Serum IgE and other in vitro tests in drug allergy

Authors

  • E. S. K. ASSEM,

    Corresponding author
    1. Department of Pharmacology, University College London, and Medical Unit, University College Hospital Medical School, London
    Search for more papers by this author
  • M. R. VICKERS

    1. Department of Pharmacology, University College London, and Medical Unit, University College Hospital Medical School, London
    Search for more papers by this author

Dr E. S. K. Assem, Department of Pharmacology, University College, Gower Street, London, W.C.I.

Summary

A study has been carried out in order to establish the diagnostic value of serum IgE estimation and other in vitro tests in drug allergy. The comparative value of these tests in allergic asthma and rhinitis has also been assessed. Since there were fewer problems in the diagnosis of the latter conditions, serum IgE estimation was of relatively greater value in the diagnosis of drug allergy, although raised IgE was found only in twenty-three of sixty-two (37%) patients. The overall incidence of raised IgE in allergic asthmatics (20%) was lower than in previous reports, and like in drug allergy, the frequency was smaller in patients with a single allergy. In drug allergy, the importance of using proper material in the various tests was illustrated in penicillin allergy. Skin tests and in vitro correlates of immediate-type allergy frequently gave false negative results with the drug itself rather than its conjugated derivatives (penicilloyl-polylysine and penicilloyl-human serum albumin), while in the lymphocyte stimulation (transformation) test this limitation was not as marked. The lymphocyte stimulation test was positive in the majority of patients, both in drug allergy and in allergic asthma and rhinitis, and on the whole did not seem to correlate with the type of reaction (whether immediate or delayed) to in vivo testing.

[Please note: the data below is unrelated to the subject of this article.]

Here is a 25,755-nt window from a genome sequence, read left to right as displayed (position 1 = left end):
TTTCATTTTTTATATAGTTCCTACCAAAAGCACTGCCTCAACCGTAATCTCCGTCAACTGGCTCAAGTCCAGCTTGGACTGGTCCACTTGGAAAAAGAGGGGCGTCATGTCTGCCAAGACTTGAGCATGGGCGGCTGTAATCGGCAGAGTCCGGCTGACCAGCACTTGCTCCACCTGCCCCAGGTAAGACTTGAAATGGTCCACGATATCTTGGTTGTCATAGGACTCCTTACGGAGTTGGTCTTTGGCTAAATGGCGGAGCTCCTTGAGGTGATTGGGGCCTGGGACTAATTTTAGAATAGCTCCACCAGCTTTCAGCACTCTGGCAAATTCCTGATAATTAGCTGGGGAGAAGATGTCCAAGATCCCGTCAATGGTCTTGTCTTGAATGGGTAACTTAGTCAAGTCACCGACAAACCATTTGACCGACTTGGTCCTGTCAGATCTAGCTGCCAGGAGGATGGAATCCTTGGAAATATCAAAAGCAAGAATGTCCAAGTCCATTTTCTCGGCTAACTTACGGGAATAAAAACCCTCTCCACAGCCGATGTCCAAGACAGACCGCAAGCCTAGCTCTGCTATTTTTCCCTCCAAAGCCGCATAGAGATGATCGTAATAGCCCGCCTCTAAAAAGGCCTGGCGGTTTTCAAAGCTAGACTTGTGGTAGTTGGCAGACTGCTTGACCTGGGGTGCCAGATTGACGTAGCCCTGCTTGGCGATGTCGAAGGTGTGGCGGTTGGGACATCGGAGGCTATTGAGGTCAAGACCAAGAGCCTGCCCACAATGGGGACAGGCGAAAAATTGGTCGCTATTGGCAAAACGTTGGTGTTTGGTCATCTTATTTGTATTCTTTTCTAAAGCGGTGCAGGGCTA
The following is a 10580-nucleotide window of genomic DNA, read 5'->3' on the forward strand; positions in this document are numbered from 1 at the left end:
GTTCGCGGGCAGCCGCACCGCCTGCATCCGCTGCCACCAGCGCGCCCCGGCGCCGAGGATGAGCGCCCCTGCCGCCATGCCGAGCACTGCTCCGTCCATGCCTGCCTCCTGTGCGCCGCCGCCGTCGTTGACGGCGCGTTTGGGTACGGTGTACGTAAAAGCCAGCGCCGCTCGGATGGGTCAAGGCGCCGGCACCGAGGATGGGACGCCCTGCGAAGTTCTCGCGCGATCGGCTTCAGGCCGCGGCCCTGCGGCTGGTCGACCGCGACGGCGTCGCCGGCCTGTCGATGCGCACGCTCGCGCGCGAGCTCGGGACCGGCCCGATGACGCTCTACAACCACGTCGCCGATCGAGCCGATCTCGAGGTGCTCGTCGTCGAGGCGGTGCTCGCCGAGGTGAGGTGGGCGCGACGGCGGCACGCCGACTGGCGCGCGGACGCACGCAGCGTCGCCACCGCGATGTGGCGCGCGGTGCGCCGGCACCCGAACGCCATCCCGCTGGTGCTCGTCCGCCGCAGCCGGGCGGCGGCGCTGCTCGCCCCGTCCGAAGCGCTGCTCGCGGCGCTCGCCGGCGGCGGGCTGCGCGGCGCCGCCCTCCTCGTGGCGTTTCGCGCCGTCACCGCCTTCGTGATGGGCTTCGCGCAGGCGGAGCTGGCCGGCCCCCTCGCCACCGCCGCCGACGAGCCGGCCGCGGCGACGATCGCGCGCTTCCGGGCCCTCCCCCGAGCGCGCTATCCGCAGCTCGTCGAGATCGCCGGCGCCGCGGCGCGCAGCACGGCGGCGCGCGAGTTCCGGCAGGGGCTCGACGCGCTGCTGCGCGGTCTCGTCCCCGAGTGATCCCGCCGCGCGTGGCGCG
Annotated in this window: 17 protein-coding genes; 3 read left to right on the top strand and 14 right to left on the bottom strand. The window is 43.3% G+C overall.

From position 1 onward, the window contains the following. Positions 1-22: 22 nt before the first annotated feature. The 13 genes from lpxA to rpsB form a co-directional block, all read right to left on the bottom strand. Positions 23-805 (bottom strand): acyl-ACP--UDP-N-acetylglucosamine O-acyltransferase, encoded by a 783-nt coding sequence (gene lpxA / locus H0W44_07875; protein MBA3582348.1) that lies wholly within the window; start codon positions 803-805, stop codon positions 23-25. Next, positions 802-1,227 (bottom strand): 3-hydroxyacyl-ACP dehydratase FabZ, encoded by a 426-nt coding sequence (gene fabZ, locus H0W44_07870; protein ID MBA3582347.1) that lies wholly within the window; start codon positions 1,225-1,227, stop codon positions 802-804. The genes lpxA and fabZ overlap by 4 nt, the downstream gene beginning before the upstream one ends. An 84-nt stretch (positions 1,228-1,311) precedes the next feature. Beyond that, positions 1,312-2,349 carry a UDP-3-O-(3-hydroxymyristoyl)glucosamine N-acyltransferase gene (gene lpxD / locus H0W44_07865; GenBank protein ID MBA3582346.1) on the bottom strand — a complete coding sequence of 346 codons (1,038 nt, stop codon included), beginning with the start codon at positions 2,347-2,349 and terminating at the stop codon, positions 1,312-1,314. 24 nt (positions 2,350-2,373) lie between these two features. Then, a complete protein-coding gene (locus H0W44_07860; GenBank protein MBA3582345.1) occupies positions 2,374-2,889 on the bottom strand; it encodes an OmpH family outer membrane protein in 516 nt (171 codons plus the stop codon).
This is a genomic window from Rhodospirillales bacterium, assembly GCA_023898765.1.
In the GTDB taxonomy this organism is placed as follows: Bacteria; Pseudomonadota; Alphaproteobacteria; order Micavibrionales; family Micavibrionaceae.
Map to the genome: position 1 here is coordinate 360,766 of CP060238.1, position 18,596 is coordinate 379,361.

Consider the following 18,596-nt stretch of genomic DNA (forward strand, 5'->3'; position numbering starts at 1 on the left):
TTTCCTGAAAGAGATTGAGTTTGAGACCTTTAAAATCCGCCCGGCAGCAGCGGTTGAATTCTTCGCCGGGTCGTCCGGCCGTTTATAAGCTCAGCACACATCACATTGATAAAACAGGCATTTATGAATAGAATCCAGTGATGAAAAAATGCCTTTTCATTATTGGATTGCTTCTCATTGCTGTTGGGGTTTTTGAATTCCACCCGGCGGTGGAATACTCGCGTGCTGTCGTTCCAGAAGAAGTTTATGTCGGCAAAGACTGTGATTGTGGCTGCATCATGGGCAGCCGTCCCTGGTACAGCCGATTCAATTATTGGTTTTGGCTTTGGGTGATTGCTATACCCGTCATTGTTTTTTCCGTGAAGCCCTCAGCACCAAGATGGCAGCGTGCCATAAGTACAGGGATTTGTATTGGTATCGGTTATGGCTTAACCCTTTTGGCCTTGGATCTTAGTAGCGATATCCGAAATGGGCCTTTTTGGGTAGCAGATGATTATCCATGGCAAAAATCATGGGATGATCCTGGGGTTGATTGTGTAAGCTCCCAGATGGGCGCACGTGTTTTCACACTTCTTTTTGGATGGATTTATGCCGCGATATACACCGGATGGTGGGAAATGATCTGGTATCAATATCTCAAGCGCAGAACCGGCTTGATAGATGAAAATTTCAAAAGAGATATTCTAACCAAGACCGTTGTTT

Ancillary